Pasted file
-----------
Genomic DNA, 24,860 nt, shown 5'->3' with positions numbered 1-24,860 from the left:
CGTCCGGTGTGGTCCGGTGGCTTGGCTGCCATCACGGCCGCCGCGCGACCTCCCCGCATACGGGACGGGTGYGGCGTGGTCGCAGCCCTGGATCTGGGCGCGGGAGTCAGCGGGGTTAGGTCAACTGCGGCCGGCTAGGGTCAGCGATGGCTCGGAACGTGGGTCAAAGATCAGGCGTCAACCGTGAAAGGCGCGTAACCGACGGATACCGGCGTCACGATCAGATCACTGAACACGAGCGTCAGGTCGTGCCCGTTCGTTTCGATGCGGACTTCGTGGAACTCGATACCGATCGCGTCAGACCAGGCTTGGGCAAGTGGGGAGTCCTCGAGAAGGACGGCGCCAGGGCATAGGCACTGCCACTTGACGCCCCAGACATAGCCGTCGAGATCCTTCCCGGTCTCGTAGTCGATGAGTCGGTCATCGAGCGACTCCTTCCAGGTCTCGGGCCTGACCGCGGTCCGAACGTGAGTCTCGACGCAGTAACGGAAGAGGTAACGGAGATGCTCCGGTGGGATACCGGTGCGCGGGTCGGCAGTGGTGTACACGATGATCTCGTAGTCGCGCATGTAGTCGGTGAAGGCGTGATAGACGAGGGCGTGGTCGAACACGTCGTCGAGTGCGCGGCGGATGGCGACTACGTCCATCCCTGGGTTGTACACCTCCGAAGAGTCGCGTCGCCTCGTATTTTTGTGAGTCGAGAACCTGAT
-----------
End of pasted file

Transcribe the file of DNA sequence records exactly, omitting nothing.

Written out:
Genomic DNA, 24,860 nt, shown 5'->3' with positions numbered 1-24,860 from the left:
CGTCCGGTGTGGTCCGGTGGCTTGGCTGCCATCACGGCCGCCGCGCGACCTCCCCGCATACGGGACGGGTGYGGCGTGGTCGCAGCCCTGGATCTGGGCGCGGGAGTCAGCGGGGTTAGGTCAACTGCGGCCGGCTAGGGTCAGCGATGGCTCGGAACGTGGGTCAAAGATCAGGCGTCAACCGTGAAAGGCGCGTAACCGACGGATACCGGCGTCACGATCAGATCACTGAACACGAGCGTCAGGTCGTGCCCGTTCGTTTCGATGCGGACTTCGTGGAACTCGATACCGATCGCGTCAGACCAGGCTTGGGCAAGTGGGGAGTCCTCGAGAAGGACGGCGCCAGGGCATAGGCACTGCCACTTGACGCCCCAGACATAGCCGTCGAGATCCTTCCCGGTCTCGTAGTCGATGAGTCGGTCATCGAGCGACTCCTTCCAGGTCTCGGGCCTGACCGCGGTCCGAACGTGAGTCTCGACGCAGTAACGGAAGAGGTAACGGAGATGCTCCGGTGGGATACCGGTGCGCGGGTCGGCAGTGGTGTACACGATGATCTCGTAGTCGCGCATGTAGTCGGTGAAGGCGTGATAGACGAGGGCGTGGTCGAACACGTCGTCGAGTGCGCGGCGGATGGCGACTACGTCCATCCCTGGGTTGTACACCTCCGAAGAGTCGCGTCGCCTCGTATTTTTGTGAGTCGAGAACCTGAT